Hi! It’s @KrebsVerena, your #Twittistorian for the week.

Today, we’re moving on from Ethiopian diplomacy with late medieval Latin Europe to see how this connects to local Ethiopian history & particularly Solomonic kingship in the 15th & early 16th century. EPIC conclusion time!
2/ Scholarship on Ethiopia long believed that Solomonic missions were sent to obtain craftsmen-technologists, b/c there was a need for ‘European’ technology & arms, & a desire for military alliances with the Christian powers of the Western Mediterranean. (Why? Colonialism.)
3/ But, as we saw in the threads of the last few days — from Dawit’s mission to Venice to Yǝsḥaq’s embassy to Valencia to Zärʾa Yaʿǝqob’s delegations to Rome & Naples — NO arms, military matters & alliances, or interest in ‘European’ technology appears in the 15th ct sources.
4/ Instead, we saw that Ethiopian embassies of the 15th century were very much focused on obtaining

relics, ecclesiastical garments & liturgical objects, & craftsmen & artisans from Latin Europe. https://twitter.com/Tweetistorian/status/1385253044653338629
5/ *These* things drove Ethiopian outreach for over a century. (In the 16th ct, an interest military matters eventually appears, but even then, building-related labour, foreign religious material culture, fine fabrics, & liturgical objects still feature prominently.)

So — Why?
6/ Why these desires?

As we saw in the first thread, the 14th ct had seen the consolidation of Solomonic power over most of the central NE African highlands.

We find substantial religious reform, & the advent of MONUMENTAL local royal building activity. https://twitter.com/Tweetistorian/status/1384114633213050881?s=20
7/ Dozens of prestigious churches & monasteries were built, material testament to the Solomonic kings’ supreme political claim to power, a physical assertion of each sovereign’s rightful & just Christian rulership.

What do you need for that? Stonemasons, painters, builders, ...
8/ carpenters, metalworkers, & books, ecclesiastical garments, liturgical utensils, icons & ideally precious relics.

These churches were *grand*, which made them main targets in the devastating wars between Solomonic Ethiopia and the Sultanate of ʿAdal in between 1529-1543.
9/ None of them have survived, but we have breathtaking descriptions, & glimpses of their ruins.

In my book, I propose that the diplomacy & the literal local state-building of the Ethiopian kings were intimately connected. Acquiring artisans & precious wares from afar ...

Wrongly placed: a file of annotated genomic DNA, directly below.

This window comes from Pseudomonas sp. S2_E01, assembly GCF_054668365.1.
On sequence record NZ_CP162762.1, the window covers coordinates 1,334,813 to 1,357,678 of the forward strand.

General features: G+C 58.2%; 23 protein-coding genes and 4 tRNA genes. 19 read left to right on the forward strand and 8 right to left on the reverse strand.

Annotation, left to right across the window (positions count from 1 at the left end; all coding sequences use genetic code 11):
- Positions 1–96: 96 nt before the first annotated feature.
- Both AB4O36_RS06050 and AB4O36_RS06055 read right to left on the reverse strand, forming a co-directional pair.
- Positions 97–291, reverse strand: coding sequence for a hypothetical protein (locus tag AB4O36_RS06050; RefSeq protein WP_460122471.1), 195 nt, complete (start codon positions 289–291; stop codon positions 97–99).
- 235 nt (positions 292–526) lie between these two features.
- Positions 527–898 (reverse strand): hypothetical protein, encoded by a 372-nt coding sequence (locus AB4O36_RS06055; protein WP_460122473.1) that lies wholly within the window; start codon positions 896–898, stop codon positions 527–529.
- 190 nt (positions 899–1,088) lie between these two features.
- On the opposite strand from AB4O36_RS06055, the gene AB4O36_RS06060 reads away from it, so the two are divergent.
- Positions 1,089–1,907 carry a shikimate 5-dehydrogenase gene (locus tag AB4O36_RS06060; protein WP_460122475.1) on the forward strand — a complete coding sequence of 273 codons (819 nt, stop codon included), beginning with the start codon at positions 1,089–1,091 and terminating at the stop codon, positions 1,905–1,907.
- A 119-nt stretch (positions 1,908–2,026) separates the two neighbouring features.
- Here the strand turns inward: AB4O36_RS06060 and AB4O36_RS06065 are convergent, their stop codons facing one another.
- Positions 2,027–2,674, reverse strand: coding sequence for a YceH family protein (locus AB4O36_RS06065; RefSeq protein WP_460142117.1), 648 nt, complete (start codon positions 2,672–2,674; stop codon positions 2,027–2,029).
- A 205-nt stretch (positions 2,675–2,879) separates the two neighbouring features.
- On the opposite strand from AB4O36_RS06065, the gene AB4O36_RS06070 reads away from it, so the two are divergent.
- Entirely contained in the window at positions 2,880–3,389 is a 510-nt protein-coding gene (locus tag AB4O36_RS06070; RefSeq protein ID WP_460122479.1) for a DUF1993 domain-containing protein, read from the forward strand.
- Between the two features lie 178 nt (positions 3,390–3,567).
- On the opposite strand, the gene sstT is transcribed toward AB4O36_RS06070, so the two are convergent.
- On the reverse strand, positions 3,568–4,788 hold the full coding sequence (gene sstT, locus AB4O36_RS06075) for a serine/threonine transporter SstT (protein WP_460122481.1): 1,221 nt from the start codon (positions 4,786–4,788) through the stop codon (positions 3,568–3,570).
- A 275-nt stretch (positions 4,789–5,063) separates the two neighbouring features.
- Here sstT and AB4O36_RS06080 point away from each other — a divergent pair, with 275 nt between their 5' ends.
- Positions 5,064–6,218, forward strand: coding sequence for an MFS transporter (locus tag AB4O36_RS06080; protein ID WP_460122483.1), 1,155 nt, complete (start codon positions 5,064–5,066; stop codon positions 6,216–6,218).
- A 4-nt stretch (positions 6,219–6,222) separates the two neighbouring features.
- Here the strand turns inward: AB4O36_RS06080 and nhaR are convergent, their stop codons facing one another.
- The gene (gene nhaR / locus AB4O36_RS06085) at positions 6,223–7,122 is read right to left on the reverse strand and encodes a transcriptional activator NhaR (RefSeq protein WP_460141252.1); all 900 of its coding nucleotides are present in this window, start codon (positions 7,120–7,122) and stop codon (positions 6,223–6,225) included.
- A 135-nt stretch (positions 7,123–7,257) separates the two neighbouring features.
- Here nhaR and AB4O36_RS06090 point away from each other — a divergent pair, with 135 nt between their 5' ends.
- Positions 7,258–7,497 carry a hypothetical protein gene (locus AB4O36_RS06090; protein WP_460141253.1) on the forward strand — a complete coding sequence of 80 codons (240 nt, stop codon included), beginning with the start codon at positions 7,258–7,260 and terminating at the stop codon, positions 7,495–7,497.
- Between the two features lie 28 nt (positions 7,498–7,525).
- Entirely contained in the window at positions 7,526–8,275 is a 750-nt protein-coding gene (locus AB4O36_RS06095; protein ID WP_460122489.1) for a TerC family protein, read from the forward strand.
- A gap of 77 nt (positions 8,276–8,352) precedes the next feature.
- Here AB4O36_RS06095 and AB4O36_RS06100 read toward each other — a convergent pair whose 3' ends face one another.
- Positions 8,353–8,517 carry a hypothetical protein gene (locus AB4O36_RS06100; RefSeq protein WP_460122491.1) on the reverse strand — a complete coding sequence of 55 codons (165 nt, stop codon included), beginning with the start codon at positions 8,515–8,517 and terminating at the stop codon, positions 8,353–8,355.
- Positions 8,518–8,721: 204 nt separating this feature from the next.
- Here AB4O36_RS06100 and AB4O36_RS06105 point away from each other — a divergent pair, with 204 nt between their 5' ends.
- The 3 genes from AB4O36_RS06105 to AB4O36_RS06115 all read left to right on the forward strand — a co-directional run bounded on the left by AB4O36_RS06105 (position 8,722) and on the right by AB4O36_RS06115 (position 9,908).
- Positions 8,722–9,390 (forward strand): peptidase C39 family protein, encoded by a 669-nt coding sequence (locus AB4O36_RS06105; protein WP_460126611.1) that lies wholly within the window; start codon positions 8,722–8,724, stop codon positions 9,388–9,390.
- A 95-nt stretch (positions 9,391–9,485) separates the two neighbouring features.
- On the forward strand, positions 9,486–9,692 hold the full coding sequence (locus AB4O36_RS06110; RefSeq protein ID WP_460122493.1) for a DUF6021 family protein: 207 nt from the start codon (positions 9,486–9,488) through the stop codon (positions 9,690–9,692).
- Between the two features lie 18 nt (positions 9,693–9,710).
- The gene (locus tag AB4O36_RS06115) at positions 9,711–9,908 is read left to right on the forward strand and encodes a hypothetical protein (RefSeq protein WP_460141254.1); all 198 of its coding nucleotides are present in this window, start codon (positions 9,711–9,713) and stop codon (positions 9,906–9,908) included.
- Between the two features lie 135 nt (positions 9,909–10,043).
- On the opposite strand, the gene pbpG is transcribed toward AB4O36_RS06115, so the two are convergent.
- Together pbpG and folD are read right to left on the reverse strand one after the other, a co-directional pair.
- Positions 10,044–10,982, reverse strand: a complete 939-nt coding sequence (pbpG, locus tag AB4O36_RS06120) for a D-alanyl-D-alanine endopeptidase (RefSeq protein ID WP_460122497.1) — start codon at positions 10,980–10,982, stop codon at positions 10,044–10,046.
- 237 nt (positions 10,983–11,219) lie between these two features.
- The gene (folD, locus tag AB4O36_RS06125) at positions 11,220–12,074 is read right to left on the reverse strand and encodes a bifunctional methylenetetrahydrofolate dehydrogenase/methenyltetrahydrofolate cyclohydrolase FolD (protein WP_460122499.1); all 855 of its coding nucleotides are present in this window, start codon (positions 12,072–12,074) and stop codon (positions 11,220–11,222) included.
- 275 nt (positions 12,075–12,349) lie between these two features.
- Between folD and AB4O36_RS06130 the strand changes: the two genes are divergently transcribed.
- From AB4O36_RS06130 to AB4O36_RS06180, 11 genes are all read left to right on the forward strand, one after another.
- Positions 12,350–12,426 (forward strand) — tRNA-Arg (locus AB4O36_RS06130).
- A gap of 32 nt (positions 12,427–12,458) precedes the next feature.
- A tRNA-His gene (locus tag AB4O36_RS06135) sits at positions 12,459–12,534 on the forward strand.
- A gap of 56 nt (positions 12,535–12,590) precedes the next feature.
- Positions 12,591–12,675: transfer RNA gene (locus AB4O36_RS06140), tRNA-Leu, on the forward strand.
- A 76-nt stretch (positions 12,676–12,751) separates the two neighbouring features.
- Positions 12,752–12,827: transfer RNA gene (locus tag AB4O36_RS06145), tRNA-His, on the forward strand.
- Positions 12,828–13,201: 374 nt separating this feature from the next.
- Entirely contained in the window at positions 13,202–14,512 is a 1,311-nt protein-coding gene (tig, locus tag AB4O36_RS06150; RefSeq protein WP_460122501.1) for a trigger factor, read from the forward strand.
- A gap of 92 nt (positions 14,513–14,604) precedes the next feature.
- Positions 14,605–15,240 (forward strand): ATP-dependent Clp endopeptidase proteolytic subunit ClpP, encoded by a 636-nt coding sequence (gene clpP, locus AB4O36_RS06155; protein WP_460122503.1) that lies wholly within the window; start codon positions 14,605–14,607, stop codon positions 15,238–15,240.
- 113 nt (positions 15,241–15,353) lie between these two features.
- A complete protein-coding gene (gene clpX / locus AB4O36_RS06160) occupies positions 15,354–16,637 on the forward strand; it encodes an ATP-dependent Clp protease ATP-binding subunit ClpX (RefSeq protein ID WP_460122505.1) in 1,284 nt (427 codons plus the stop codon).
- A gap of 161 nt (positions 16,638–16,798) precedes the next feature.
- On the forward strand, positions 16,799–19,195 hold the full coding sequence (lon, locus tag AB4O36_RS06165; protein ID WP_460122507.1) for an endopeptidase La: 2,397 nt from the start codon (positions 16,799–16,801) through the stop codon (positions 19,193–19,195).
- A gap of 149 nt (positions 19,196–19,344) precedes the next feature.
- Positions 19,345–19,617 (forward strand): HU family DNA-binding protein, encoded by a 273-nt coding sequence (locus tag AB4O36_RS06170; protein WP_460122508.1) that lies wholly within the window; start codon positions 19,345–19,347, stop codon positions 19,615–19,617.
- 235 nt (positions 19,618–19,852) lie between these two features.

10/ increased any king’s local prestige – but especially in Solomonic Ethiopia, where the rulers claimed to be spiritual AND genealogical heirs of the biblical king Solomon, there would’ve been a strong dynastic-ritual angle:
11/ in the Bible, king Solomon *also* reaches out to a foreign king (Hiram of Tyre), asking him for a master artisan to join his own master craftsmen so they can build the First Temple in Jerusalem together (told in Kings 1/Chronicles 2)
12/ Ethiopia definitely had its share of local, highly-skilled manpower (remember Lalibela? Yes.).

But: the sending of missions to Latin Christian courts itself probably helped assert the dynasty's claim of rightful Solomonic descent.

Gǝʿǝz texts and Ethiopian art...
13/ show that these parallels were readily apparent not just to the Ethiopian kings, but also to their people.

Like Solomon’s temple, the royal churches were built in a specific way, intergenerationally, with huge ashlars & wooden interior covered in gold set with rare jewels.
14/ So, sending missions to Europe — even if they were unsuccessful — would’ve still communicated an ideology to everyone at home. If they were successful, even better, as we saw with king Dawit’s bountiful returns.

So that’s where we leave off. https://twitter.com/Tweetistorian/status/1384452210839408641?s=20
15/ Solomonic diplomacy & ideology & kingship & state-building went hand in hand in Ethiopia between 1400—1530.

That sheds new & different light onto a late medieval African dynasty at the height of its power, & on African-European encounters in a time still often called ...
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